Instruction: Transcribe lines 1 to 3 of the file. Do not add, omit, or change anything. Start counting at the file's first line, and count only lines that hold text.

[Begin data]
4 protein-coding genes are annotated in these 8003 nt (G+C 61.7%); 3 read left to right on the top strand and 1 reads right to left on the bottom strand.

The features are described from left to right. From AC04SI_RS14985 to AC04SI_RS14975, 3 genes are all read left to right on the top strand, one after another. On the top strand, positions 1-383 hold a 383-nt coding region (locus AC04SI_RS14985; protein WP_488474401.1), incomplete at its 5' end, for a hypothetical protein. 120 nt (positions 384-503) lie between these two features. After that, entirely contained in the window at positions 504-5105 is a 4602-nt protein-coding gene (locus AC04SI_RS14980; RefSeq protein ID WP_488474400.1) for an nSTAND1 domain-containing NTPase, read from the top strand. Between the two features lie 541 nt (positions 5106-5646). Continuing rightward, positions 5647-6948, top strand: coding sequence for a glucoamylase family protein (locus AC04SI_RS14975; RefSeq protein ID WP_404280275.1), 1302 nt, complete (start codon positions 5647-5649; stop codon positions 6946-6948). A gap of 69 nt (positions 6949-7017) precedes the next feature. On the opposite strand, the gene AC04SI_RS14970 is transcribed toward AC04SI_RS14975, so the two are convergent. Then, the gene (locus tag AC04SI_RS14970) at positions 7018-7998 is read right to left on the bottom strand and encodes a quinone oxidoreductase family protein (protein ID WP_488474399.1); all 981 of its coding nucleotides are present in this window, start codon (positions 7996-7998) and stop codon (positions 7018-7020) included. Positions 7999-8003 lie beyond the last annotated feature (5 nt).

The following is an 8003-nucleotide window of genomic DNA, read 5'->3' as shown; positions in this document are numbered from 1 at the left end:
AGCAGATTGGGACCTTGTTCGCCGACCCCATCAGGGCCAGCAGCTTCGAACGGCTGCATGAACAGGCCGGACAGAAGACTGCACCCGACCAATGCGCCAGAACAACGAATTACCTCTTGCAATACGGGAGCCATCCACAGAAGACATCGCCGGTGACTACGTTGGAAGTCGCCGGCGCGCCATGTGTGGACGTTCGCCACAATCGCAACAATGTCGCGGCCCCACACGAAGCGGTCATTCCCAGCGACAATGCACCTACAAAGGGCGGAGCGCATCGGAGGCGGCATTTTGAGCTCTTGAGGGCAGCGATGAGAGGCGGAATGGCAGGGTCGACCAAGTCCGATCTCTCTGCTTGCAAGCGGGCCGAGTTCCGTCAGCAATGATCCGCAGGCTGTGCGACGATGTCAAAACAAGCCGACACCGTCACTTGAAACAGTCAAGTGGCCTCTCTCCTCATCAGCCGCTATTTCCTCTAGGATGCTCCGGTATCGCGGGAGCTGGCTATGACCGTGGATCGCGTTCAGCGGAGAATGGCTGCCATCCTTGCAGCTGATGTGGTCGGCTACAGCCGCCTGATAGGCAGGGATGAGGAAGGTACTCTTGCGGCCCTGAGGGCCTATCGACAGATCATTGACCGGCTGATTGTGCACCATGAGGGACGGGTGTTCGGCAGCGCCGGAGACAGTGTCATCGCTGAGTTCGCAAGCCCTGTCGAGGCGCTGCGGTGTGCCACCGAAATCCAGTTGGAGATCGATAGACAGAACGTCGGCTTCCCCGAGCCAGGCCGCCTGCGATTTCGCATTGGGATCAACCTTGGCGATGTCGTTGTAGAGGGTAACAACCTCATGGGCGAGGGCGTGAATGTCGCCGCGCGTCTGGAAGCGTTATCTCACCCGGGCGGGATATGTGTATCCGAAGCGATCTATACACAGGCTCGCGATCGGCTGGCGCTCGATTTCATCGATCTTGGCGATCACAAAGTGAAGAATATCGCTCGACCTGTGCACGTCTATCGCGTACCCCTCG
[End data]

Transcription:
4 protein-coding genes are annotated in these 8003 nt (G+C 61.7%); 3 read left to right on the top strand and 1 reads right to left on the bottom strand.

The features are described from left to right. From AC04SI_RS14985 to AC04SI_RS14975, 3 genes are all read left to right on the top strand, one after another. On the top strand, positions 1-383 hold a 383-nt coding region (locus AC04SI_RS14985; protein WP_488474401.1), incomplete at its 5' end, for a hypothetical protein. 120 nt (positions 384-503) lie between these two features. After that, entirely contained in the window at positions 504-5105 is a 4602-nt protein-coding gene (locus AC04SI_RS14980; RefSeq protein ID WP_488474400.1) for an nSTAND1 domain-containing NTPase, read from the top strand. Between the two features lie 541 nt (positions 5106-5646). Continuing rightward, positions 5647-6948, top strand: coding sequence for a glucoamylase family protein (locus AC04SI_RS14975; RefSeq protein ID WP_404280275.1), 1302 nt, complete (start codon positions 5647-5649; stop codon positions 6946-6948). A gap of 69 nt (positions 6949-7017) precedes the next feature. On the opposite strand, the gene AC04SI_RS14970 is transcribed toward AC04SI_RS14975, so the two are convergent. Then, the gene (locus tag AC04SI_RS14970) at positions 7018-7998 is read right to left on the bottom strand and encodes a quinone oxidoreductase family protein (protein ID WP_488474399.1); all 981 of its coding nucleotides are present in this window, start codon (positions 7996-7998) and stop codon (positions 7018-7020) included. Positions 7999-8003 lie beyond the last annotated feature (5 nt).

The following is an 8003-nucleotide window of genomic DNA, read 5'->3' as shown; positions in this document are numbered from 1 at the left end: